During our excursion into the Columbia River Gorge, we sought to avoid the crowds. While we did do the more touristy things such as Multnomah Falls, we also tried to stick to lesser known adventures such as Ponytail Falls and the Mosier Twin Tunnels hike.
What Are the Mosier Twin Tunnels?
Construction on the Mosier Twin Tunnels, located just west of the town of Mosier, began in 1919 as a part of the historic Columbia River Highway. Workers used dynamite to create the tunnels in the natural basalt. The tunnels were then lined with cedar boards and beams.
The western tunnel is 81 feet long, while the eastern tunnel is 288 feet long. Twenty-four feet of open space was originally between the two tunnels. The east tunnel has two viewing windows bored into the basalt and then lined with stone.
The tunnels were widened in 1938 to accommodate the larger vehicles being made by auto manufacturers of the time.
During its lifetime, rockfalls and collisions plagued the tunnel systems. Due to this, and the construction of Highway 84, the tunnels were closed and filled in in 1954.
The tunnels sat forgotten until the 1990s when they were reopened as part of the Historic Columbia River Highway State Trail. This project restored many abandoned sections of the Columbia River highway for bikers, hikers, and joggers.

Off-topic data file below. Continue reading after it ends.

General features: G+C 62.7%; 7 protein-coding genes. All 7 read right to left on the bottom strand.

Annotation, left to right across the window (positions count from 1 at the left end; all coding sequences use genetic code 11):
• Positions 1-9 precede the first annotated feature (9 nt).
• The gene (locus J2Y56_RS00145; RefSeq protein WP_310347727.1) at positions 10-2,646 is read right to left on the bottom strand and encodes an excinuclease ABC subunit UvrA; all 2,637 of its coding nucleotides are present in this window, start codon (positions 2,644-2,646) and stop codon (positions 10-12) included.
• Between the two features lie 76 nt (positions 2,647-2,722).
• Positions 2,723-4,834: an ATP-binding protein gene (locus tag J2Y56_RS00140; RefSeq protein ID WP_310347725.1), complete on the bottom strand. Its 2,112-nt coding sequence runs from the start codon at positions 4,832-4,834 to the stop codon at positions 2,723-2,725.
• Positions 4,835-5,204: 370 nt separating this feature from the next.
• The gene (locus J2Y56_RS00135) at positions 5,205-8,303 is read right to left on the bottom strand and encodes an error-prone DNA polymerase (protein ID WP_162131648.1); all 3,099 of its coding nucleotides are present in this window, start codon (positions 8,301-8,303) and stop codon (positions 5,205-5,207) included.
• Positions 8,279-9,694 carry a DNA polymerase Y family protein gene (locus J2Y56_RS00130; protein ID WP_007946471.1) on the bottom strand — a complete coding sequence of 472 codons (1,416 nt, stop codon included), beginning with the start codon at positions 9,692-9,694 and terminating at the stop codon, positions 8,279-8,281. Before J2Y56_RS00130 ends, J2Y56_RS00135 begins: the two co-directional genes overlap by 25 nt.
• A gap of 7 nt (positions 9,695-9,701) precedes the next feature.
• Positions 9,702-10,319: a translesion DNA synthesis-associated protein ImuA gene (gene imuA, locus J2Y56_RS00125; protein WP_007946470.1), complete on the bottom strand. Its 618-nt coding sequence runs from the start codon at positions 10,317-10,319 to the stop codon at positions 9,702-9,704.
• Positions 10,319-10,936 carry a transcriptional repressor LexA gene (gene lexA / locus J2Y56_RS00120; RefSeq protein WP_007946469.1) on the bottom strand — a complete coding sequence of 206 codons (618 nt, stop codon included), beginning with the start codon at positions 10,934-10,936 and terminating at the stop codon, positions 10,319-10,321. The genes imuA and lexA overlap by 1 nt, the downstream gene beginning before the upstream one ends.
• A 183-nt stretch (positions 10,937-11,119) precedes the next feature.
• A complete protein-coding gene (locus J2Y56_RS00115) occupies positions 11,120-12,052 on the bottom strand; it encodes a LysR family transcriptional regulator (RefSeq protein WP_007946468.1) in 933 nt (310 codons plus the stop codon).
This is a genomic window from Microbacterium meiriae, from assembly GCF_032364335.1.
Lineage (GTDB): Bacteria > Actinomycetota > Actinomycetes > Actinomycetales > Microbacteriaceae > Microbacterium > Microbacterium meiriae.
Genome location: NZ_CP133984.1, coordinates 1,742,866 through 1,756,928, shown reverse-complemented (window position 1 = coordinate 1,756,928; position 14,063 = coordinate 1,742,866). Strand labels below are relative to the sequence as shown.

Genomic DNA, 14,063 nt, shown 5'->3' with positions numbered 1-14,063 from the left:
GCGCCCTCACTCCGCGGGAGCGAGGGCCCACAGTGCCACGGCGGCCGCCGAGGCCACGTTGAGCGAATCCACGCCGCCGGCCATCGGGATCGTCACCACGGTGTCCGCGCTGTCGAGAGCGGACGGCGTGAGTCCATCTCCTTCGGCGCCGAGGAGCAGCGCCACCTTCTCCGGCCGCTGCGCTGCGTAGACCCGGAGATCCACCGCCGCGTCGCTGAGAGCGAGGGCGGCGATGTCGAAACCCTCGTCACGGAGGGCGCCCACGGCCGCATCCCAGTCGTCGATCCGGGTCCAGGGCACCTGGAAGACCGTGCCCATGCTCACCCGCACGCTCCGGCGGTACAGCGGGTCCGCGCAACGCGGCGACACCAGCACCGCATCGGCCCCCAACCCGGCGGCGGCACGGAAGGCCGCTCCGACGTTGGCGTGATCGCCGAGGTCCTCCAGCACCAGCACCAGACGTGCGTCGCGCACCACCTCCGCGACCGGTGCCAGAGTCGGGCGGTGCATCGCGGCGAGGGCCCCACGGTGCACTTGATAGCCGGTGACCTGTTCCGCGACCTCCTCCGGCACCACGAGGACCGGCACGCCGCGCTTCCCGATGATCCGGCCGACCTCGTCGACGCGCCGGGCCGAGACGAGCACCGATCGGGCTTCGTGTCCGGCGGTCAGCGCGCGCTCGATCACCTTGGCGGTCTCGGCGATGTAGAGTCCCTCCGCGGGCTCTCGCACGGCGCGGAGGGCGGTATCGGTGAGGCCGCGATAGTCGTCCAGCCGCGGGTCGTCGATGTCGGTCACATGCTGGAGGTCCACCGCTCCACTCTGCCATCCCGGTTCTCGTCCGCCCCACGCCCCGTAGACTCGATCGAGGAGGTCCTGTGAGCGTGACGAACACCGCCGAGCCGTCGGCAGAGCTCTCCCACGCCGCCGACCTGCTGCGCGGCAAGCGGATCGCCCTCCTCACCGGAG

During this time, the tunnels were dug out and rebuilt to their former glory. Large concrete structures were also added between the tunnels and on the western side to protect visitors from falling rocks.
Setting out on the Hike
Before we even began our Mosier Twin Tunnels hike, we prepared by scoping out the scene from Highway 84 a few times. During our Columbia River Gorge trip we stayed in the Dalles, and made the daily drive to the area around Multnomah.
Our many drives took us directly below, and by the Mosier Twin Tunnels hike. If you’re wondering why all the drive bys before embarking on the short hike, we definitely had our reasons.
Many of the literature we read on the tunnels instructed us to access them from the western side and then hike the 7-mile round trip. Based on maps and our drives, we determined there had to be an easier access point.
Sure enough, we found it. Rather than stopping at the Mark O. Hatfield West Trailhead, we began at the Senator Mark O. Hatfield Trailhead to the East of the tunnels. We parked a few hundred feet past the trailhead in the parking lot on the left-hand side.
After obtaining a parking pass at the trailhead, we made our way a few hundred feet down the hill before finding the Mosier Twin Tunnels hike trailhead on the left-hand side. The parking located here is for the handicapped only.
What We Discovered on the Mosier Twin Tunnels Hiking Trail
To start out, we found the initial part of the hike a bit boring. For the first stretch, we were surrounded by an arid climate with small trees and brush.
We found the paved trail worked its way slowly upward. The incline felt a bit delicate after all the climbing to see waterfalls we had done on the trip. In fact, we rate this hike as easy.
Soon, we realized we were high above Highway 84 and the Columbia River and rapidly changed our minds about the excitement factor. As we walked, the views became more and more expansive, and once we saw old roadside stone work from the original highway, we knew we were close.
We found the opening to the Mosier Twin Tunnels about ¾ of a mile from the east trailhead to the tunnels.